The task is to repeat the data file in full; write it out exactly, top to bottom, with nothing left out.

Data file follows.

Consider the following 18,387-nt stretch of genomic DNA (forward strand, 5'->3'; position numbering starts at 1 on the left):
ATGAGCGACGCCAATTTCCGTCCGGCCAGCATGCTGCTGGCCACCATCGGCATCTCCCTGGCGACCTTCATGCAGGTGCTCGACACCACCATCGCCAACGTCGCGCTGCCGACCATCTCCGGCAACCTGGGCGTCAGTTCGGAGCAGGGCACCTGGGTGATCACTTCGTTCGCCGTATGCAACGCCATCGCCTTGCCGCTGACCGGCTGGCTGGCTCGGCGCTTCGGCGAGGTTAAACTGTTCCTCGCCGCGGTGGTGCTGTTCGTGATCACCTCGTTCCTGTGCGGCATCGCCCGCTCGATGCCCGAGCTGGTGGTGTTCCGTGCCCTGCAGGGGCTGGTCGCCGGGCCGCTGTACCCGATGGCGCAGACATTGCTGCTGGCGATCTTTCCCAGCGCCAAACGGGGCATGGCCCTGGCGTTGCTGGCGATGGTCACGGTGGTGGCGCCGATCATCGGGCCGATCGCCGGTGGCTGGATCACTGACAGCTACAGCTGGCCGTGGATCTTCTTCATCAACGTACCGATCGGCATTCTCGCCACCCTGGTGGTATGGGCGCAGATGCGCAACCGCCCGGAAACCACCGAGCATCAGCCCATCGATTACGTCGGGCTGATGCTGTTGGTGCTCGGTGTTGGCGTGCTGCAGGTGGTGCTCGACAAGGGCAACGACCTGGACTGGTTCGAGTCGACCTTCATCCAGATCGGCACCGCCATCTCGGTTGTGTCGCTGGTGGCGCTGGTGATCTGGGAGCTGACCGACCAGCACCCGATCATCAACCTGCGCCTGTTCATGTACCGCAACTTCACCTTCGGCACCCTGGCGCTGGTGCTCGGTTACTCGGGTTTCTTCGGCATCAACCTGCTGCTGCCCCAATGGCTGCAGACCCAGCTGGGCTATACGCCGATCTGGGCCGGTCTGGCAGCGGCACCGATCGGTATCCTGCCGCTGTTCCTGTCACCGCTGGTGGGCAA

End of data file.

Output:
Consider the following 18,387-nt stretch of genomic DNA (forward strand, 5'->3'; position numbering starts at 1 on the left):
ATGAGCGACGCCAATTTCCGTCCGGCCAGCATGCTGCTGGCCACCATCGGCATCTCCCTGGCGACCTTCATGCAGGTGCTCGACACCACCATCGCCAACGTCGCGCTGCCGACCATCTCCGGCAACCTGGGCGTCAGTTCGGAGCAGGGCACCTGGGTGATCACTTCGTTCGCCGTATGCAACGCCATCGCCTTGCCGCTGACCGGCTGGCTGGCTCGGCGCTTCGGCGAGGTTAAACTGTTCCTCGCCGCGGTGGTGCTGTTCGTGATCACCTCGTTCCTGTGCGGCATCGCCCGCTCGATGCCCGAGCTGGTGGTGTTCCGTGCCCTGCAGGGGCTGGTCGCCGGGCCGCTGTACCCGATGGCGCAGACATTGCTGCTGGCGATCTTTCCCAGCGCCAAACGGGGCATGGCCCTGGCGTTGCTGGCGATGGTCACGGTGGTGGCGCCGATCATCGGGCCGATCGCCGGTGGCTGGATCACTGACAGCTACAGCTGGCCGTGGATCTTCTTCATCAACGTACCGATCGGCATTCTCGCCACCCTGGTGGTATGGGCGCAGATGCGCAACCGCCCGGAAACCACCGAGCATCAGCCCATCGATTACGTCGGGCTGATGCTGTTGGTGCTCGGTGTTGGCGTGCTGCAGGTGGTGCTCGACAAGGGCAACGACCTGGACTGGTTCGAGTCGACCTTCATCCAGATCGGCACCGCCATCTCGGTTGTGTCGCTGGTGGCGCTGGTGATCTGGGAGCTGACCGACCAGCACCCGATCATCAACCTGCGCCTGTTCATGTACCGCAACTTCACCTTCGGCACCCTGGCGCTGGTGCTCGGTTACTCGGGTTTCTTCGGCATCAACCTGCTGCTGCCCCAATGGCTGCAGACCCAGCTGGGCTATACGCCGATCTGGGCCGGTCTGGCAGCGGCACCGATCGGTATCCTGCCGCTGTTCCTGTCACCGCTGGTGGGCAA